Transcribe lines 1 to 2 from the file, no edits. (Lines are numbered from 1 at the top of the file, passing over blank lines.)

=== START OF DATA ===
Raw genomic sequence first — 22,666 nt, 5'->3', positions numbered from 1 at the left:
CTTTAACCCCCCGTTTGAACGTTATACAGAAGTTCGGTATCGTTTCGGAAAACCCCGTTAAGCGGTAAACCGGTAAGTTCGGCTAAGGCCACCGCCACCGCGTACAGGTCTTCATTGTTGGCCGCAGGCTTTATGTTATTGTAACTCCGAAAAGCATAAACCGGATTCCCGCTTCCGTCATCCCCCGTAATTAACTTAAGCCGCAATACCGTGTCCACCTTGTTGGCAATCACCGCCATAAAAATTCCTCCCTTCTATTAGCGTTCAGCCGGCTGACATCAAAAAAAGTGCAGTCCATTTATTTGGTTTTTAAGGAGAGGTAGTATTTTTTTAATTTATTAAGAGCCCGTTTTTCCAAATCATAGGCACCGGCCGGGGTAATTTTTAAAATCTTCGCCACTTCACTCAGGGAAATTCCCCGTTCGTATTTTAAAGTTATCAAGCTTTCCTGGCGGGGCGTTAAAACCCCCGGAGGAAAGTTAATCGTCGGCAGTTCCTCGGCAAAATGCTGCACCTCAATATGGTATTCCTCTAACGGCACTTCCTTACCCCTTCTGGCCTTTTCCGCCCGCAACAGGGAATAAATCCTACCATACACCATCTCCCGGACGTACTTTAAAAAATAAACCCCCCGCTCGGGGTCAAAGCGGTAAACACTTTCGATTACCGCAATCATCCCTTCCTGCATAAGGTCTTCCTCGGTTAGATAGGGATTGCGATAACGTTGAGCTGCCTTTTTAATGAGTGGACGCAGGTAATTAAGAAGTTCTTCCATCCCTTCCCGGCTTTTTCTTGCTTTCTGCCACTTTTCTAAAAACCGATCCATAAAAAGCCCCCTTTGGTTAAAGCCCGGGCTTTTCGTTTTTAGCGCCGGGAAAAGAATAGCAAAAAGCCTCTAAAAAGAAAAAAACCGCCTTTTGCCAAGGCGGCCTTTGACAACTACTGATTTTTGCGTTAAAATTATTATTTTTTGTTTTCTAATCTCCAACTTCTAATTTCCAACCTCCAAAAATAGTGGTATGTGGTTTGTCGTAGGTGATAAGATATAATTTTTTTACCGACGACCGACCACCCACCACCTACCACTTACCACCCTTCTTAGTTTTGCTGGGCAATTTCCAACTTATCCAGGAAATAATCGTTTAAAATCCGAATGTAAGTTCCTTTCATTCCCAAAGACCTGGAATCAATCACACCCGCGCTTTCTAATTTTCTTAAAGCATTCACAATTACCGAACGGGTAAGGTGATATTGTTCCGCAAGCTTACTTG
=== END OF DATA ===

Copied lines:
Raw genomic sequence first — 22,666 nt, 5'->3', positions numbered from 1 at the left:
CTTTAACCCCCCGTTTGAACGTTATACAGAAGTTCGGTATCGTTTCGGAAAACCCCGTTAAGCGGTAAACCGGTAAGTTCGGCTAAGGCCACCGCCACCGCGTACAGGTCTTCATTGTTGGCCGCAGGCTTTATGTTATTGTAACTCCGAAAAGCATAAACCGGATTCCCGCTTCCGTCATCCCCCGTAATTAACTTAAGCCGCAATACCGTGTCCACCTTGTTGGCAATCACCGCCATAAAAATTCCTCCCTTCTATTAGCGTTCAGCCGGCTGACATCAAAAAAAGTGCAGTCCATTTATTTGGTTTTTAAGGAGAGGTAGTATTTTTTTAATTTATTAAGAGCCCGTTTTTCCAAATCATAGGCACCGGCCGGGGTAATTTTTAAAATCTTCGCCACTTCACTCAGGGAAATTCCCCGTTCGTATTTTAAAGTTATCAAGCTTTCCTGGCGGGGCGTTAAAACCCCCGGAGGAAAGTTAATCGTCGGCAGTTCCTCGGCAAAATGCTGCACCTCAATATGGTATTCCTCTAACGGCACTTCCTTACCCCTTCTGGCCTTTTCCGCCCGCAACAGGGAATAAATCCTACCATACACCATCTCCCGGACGTACTTTAAAAAATAAACCCCCCGCTCGGGGTCAAAGCGGTAAACACTTTCGATTACCGCAATCATCCCTTCCTGCATAAGGTCTTCCTCGGTTAGATAGGGATTGCGATAACGTTGAGCTGCCTTTTTAATGAGTGGACGCAGGTAATTAAGAAGTTCTTCCATCCCTTCCCGGCTTTTTCTTGCTTTCTGCCACTTTTCTAAAAACCGATCCATAAAAAGCCCCCTTTGGTTAAAGCCCGGGCTTTTCGTTTTTAGCGCCGGGAAAAGAATAGCAAAAAGCCTCTAAAAAGAAAAAAACCGCCTTTTGCCAAGGCGGCCTTTGACAACTACTGATTTTTGCGTTAAAATTATTATTTTTTGTTTTCTAATCTCCAACTTCTAATTTCCAACCTCCAAAAATAGTGGTATGTGGTTTGTCGTAGGTGATAAGATATAATTTTTTTACCGACGACCGACCACCCACCACCTACCACTTACCACCCTTCTTAGTTTTGCTGGGCAATTTCCAACTTATCCAGGAAATAATCGTTTAAAATCCGAATGTAAGTTCCTTTCATTCCCAAAGACCTGGAATCAATCACACCCGCGCTTTCTAATTTTCTTAAAGCATTCACAATTACCGAACGGGTAAGGTGATATTGTTCCGCAAGCTTACTTG